Thursday, December 08, 2016

the importance of saying Thank you

I wondered out loud in my office a few days ago "Am I completely out of touch with people today since I feel like I grew up in a time VERY long ago". I was of course referring to the obsessive way I was raised to say "thank you" time and time again. After dinner, say "thank you for dinner" (note, regardless if it was good or not, you thank for the fact that you got food that someone else prepared).  Someone holding the door for you when you walk through it? Say Thank you. Getting your change back from the cashier? Say Thank you. Someone giving you a ride so you don't have to walk to where ever you want to go? Say Thank you. Someone giving you a compliment? Say Thank you. Are you asking for a favour at work? Say Thank you*(and please).

You get the picture.**

It ties into one of the first lessons I had learning English as a girl in middle school. There are two words to use in English (in Swedish we use Tack for both). (It is similar in German; bitte and danke). When asking for something in English: add a please. When you get something: say thank you. For added politeness, don't say "I want" but rather "I would like" since the latter is more polite. (For emphasis, this is the same in Swedish "jag vill ha" vs "jag skulle vilja ha").

Anyway, my little December rant today is a simple vent since I have seen this increasingly over the last couple of months. You see, I work in a "helper" capacity. People usually contact me when they want something. It could be data, cells, project planning, making a meeting invitation or simply answering a question on how to change an Outlook invite without cancelling the whole thing.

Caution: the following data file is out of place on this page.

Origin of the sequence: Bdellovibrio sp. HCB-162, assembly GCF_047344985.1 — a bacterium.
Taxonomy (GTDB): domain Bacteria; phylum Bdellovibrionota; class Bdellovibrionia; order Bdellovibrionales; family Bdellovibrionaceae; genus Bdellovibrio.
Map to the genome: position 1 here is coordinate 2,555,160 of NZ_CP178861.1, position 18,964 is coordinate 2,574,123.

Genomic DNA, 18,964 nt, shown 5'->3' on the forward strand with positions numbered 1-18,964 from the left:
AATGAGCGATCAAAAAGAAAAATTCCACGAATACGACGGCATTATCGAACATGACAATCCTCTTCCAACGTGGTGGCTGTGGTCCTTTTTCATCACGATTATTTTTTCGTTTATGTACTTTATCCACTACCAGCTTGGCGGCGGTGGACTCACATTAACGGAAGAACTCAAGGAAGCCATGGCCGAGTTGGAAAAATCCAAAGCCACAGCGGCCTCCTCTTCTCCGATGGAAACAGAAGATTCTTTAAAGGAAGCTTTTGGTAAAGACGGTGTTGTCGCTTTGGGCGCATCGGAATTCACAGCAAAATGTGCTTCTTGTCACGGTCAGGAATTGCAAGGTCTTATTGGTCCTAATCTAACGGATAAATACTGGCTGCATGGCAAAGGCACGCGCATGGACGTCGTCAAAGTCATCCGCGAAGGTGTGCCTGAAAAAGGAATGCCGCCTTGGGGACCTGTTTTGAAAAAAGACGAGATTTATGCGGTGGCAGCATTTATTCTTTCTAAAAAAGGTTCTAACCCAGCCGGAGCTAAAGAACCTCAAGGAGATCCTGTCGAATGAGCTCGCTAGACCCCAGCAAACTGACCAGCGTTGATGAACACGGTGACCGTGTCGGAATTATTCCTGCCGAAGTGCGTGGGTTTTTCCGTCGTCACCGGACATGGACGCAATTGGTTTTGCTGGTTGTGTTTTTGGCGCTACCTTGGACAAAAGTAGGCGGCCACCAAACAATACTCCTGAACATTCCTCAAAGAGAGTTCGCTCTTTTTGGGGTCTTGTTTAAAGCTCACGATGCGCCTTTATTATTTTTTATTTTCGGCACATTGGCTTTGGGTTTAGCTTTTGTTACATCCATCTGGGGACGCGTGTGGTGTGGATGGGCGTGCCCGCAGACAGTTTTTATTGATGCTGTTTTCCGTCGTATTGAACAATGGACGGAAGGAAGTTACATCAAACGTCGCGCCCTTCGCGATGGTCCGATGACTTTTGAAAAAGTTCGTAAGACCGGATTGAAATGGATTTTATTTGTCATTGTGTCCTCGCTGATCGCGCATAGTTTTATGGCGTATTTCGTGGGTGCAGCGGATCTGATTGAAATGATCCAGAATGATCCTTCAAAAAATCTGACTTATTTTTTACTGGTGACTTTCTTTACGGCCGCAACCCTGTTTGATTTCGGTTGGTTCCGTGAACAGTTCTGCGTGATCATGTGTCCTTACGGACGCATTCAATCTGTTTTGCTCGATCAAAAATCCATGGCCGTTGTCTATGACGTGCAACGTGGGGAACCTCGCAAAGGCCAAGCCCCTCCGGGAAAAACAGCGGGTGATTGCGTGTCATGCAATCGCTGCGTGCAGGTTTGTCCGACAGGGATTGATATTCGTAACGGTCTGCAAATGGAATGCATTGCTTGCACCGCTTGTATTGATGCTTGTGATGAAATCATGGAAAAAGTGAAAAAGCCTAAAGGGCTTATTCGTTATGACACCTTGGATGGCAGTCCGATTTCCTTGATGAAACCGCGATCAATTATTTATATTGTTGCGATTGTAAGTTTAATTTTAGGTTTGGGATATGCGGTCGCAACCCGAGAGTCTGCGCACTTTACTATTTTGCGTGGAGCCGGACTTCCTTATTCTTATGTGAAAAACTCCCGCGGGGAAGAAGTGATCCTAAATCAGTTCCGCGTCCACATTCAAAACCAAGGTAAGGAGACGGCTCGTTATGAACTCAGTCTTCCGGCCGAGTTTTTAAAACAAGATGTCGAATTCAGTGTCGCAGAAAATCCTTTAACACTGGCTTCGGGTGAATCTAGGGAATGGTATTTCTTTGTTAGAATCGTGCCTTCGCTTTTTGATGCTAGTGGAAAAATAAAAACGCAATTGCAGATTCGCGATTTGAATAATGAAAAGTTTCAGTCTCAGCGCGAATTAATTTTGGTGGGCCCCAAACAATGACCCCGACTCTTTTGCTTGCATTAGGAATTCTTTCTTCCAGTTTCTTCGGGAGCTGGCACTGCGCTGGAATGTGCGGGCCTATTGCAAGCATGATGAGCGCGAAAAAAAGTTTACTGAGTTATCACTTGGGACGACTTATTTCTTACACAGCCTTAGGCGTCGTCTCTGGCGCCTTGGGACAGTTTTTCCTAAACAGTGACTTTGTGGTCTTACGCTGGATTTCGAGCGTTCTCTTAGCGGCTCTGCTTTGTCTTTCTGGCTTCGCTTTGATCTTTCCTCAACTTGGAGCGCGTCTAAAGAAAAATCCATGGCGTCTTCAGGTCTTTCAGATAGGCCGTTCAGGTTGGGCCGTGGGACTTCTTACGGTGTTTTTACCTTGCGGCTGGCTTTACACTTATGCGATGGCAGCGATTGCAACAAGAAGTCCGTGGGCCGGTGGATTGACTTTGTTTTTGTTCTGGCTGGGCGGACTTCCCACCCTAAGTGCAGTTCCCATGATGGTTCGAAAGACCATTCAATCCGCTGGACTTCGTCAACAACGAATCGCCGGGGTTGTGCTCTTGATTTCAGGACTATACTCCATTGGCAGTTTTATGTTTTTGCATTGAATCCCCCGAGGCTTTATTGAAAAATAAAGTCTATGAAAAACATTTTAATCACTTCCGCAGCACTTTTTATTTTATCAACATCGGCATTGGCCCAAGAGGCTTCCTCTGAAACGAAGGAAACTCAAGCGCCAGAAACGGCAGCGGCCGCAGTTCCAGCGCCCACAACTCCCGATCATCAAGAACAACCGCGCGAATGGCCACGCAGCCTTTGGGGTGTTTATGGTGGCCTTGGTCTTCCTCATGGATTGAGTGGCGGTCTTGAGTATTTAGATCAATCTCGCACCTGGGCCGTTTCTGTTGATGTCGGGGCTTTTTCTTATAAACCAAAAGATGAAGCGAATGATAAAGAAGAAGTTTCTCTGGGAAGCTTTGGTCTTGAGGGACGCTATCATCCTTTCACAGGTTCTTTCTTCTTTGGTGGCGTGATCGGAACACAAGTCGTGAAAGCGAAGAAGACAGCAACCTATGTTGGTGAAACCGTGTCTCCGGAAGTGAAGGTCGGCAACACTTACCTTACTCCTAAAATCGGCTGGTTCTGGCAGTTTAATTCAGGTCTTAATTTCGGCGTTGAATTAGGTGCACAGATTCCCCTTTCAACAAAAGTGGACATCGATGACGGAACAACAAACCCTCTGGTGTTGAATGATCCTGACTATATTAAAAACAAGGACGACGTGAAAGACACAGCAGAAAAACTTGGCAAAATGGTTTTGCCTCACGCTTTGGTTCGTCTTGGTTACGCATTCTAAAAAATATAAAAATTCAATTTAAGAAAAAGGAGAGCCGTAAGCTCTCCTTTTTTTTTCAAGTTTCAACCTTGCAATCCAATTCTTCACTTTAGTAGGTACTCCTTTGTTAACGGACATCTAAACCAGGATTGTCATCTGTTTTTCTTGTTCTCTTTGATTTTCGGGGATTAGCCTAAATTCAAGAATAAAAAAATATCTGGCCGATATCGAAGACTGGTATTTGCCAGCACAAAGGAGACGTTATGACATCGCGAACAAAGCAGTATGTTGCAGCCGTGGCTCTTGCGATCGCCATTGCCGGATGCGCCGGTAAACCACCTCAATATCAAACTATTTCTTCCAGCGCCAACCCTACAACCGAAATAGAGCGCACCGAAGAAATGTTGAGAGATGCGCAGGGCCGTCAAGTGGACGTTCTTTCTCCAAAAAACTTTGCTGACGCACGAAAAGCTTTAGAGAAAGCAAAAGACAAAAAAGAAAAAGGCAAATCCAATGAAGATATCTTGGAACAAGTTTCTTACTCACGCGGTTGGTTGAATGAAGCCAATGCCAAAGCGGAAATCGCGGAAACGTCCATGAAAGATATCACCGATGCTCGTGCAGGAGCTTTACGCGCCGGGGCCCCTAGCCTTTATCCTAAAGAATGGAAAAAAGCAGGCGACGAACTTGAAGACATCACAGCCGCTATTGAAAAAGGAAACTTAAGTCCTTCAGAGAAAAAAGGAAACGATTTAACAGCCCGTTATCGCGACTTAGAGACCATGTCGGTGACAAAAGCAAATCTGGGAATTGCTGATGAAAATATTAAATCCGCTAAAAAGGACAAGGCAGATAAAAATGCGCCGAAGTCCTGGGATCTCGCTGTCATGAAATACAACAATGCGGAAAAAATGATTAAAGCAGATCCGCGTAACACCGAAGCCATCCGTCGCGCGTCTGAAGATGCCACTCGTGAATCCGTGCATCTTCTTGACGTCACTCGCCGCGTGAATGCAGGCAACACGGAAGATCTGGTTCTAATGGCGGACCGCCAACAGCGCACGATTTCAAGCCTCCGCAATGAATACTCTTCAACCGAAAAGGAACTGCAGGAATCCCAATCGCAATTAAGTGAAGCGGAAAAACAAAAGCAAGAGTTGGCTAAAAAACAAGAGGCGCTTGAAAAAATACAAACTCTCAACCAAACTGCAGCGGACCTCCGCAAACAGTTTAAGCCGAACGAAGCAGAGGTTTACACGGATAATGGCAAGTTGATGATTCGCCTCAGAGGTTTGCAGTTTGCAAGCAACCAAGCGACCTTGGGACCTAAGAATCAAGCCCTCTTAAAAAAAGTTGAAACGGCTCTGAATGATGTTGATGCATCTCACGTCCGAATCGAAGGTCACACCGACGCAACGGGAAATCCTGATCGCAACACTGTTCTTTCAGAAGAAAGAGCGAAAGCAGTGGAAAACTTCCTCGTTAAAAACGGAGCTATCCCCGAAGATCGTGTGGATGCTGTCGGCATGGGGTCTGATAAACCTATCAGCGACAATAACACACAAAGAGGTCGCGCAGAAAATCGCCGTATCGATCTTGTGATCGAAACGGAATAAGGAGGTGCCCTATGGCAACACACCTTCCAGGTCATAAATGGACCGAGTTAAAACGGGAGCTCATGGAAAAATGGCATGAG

What I'm noticed over the last year though is the decrease (non-existing?) notion of please, would you, and of course thank you. There's a lot of "I want" and to be fair, sometimes a (sloppy) "thanks" in the end (although when it's part of your signature, I'm not sure it really means anything specific). Funny enough, I sometimes get these emails and part of me wants to respond "I would like to help you, however since you wrote it more like a demand (and you're not my boss nor my work group) I will add your request to the bottom of the pile". Of course I don't do that, it would be rude. But I feel a need to vent and add a little please of my own. If you interact with any undergraduates or any people in general, maybe see if they can use those little words that really mean a lot....

Thank you for reading this and other rants I post on this blog.

*'Thank you' is more formal but also more thoughtful than the everlasting 'Thanks' that is tossed around a little more. Although, I'll take 'thanks' over nothing anytime. Just sayin'

**There's a little longer context that I would like to write one day, I need to work on it though since it ties into class, upbringing, use of emails as a written telephone call or note rather than a letter etc....

Monday, December 05, 2016

post half-marathon confession

So the half marathon is over. It didn't go as I'd thought, although it didn't go as bad as I let on to my friends when they congratulated me after crossing the goal line. I did better than my first half, and listened to my body so all in all - a win?!